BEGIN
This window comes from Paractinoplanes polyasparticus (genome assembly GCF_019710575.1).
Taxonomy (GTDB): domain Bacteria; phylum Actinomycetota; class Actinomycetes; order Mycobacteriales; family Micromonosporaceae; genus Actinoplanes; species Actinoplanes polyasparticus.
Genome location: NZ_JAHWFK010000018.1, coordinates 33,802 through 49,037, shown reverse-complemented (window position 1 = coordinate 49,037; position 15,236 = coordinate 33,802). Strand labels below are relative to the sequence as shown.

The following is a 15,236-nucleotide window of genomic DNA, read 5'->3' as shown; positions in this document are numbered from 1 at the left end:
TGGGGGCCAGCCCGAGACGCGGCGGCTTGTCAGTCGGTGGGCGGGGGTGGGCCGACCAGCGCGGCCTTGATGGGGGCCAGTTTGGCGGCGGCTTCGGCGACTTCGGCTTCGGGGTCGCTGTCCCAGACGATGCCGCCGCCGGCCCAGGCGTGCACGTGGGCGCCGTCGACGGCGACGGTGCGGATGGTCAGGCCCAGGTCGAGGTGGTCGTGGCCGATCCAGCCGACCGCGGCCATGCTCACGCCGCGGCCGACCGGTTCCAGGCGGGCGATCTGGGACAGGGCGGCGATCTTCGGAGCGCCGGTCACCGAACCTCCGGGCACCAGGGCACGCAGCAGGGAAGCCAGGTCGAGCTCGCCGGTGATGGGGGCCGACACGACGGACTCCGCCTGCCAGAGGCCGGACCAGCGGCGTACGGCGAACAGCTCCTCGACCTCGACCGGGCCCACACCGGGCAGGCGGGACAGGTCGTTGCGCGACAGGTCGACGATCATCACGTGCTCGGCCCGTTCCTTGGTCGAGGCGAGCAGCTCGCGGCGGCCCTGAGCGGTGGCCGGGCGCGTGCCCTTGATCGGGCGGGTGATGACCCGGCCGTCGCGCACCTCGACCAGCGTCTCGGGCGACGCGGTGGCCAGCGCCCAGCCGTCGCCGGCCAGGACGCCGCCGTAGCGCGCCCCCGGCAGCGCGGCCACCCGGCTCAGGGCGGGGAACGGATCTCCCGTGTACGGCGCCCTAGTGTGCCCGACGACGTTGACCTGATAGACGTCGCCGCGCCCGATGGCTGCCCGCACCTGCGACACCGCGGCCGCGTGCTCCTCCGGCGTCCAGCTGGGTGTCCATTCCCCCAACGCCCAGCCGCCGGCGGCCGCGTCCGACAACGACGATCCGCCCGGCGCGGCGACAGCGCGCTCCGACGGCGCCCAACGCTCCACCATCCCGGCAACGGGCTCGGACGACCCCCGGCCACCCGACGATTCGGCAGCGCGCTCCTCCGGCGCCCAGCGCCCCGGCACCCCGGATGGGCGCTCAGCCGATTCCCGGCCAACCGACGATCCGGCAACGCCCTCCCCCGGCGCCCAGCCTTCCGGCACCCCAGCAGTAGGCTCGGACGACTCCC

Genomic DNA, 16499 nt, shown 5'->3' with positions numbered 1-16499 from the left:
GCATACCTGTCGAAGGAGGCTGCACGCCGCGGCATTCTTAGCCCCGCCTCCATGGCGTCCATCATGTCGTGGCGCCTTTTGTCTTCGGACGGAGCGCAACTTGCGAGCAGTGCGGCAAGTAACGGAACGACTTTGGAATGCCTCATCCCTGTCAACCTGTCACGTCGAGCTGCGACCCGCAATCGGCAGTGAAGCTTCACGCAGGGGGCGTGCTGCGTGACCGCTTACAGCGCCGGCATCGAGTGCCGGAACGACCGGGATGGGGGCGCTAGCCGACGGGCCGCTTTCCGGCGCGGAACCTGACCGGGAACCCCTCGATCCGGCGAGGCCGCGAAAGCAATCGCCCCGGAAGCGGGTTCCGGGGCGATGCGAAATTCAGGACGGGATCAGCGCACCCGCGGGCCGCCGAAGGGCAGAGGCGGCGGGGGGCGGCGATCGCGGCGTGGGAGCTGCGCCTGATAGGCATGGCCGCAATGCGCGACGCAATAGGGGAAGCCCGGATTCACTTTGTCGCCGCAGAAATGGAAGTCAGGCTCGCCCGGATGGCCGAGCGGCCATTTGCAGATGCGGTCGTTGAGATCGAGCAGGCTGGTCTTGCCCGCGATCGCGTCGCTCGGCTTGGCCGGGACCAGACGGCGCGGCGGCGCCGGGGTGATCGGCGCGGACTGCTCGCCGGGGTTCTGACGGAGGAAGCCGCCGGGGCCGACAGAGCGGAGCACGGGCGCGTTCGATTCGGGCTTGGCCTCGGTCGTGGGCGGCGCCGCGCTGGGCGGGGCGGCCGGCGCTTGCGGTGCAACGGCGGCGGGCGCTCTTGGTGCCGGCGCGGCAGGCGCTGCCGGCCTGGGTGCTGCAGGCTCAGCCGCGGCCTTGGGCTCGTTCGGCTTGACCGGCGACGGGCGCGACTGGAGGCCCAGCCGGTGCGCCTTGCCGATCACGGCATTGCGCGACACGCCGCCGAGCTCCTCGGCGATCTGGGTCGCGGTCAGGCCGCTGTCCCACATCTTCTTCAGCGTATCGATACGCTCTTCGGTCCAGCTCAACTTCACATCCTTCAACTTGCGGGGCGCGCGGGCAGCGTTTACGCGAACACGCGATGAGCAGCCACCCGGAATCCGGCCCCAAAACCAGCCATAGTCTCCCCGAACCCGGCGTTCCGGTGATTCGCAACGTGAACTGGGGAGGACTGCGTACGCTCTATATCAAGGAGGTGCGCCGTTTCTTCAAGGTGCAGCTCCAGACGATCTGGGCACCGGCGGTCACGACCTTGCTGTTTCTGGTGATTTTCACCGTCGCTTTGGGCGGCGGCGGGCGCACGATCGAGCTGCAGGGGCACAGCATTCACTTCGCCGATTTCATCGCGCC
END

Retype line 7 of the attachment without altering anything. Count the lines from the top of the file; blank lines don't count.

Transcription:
GCATACCTGTCGAAGGAGGCTGCACGCCGCGGCATTCTTAGCCCCGCCTCCATGGCGTCCATCATGTCGTGGCGCCTTTTGTCTTCGGACGGAGCGCAACTTGCGAGCAGTGCGGCAAGTAACGGAACGACTTTGGAATGCCTCATCCCTGTCAACCTGTCACGTCGAGCTGCGACCCGCAATCGGCAGTGAAGCTTCACGCAGGGGGCGTGCTGCGTGACCGCTTACAGCGCCGGCATCGAGTGCCGGAACGACCGGGATGGGGGCGCTAGCCGACGGGCCGCTTTCCGGCGCGGAACCTGACCGGGAACCCCTCGATCCGGCGAGGCCGCGAAAGCAATCGCCCCGGAAGCGGGTTCCGGGGCGATGCGAAATTCAGGACGGGATCAGCGCACCCGCGGGCCGCCGAAGGGCAGAGGCGGCGGGGGGCGGCGATCGCGGCGTGGGAGCTGCGCCTGATAGGCATGGCCGCAATGCGCGACGCAATAGGGGAAGCCCGGATTCACTTTGTCGCCGCAGAAATGGAAGTCAGGCTCGCCCGGATGGCCGAGCGGCCATTTGCAGATGCGGTCGTTGAGATCGAGCAGGCTGGTCTTGCCCGCGATCGCGTCGCTCGGCTTGGCCGGGACCAGACGGCGCGGCGGCGCCGGGGTGATCGGCGCGGACTGCTCGCCGGGGTTCTGACGGAGGAAGCCGCCGGGGCCGACAGAGCGGAGCACGGGCGCGTTCGATTCGGGCTTGGCCTCGGTCGTGGGCGGCGCCGCGCTGGGCGGGGCGGCCGGCGCTTGCGGTGCAACGGCGGCGGGCGCTCTTGGTGCCGGCGCGGCAGGCGCTGCCGGCCTGGGTGCTGCAGGCTCAGCCGCGGCCTTGGGCTCGTTCGGCTTGACCGGCGACGGGCGCGACTGGAGGCCCAGCCGGTGCGCCTTGCCGATCACGGCATTGCGCGACACGCCGCCGAGCTCCTCGGCGATCTGGGTCGCGGTCAGGCCGCTGTCCCACATCTTCTTCAGCGTATCGATACGCTCTTCGGTCCAGCTCAACTTCACATCCTTCAACTTGCGGGGCGCGCGGGCAGCGTTTACGCGAACACGCGATGAGCAGCCACCCGGAATCCGGCCCCAAAACCAGCCATAGTCTCCCCGAACCCGGCGTTCCGGTGATTCGCAACGTGAACTGGGGAGGACTGCGTACGCTCTATATCAAGGAGGTGCGCCGTTTCTTCAAGGTGCAGCTCCAGACGATCTGGGCACCGGCGGTCACGACCTTGCTGTTTCTGGTGATTTTCACCGTCGCTTTGGGCGGCGGCGGGCGCACGATCGAGCTGCAGGGGCACAGCATTCACTTCGCCGATTTCATCGCGCC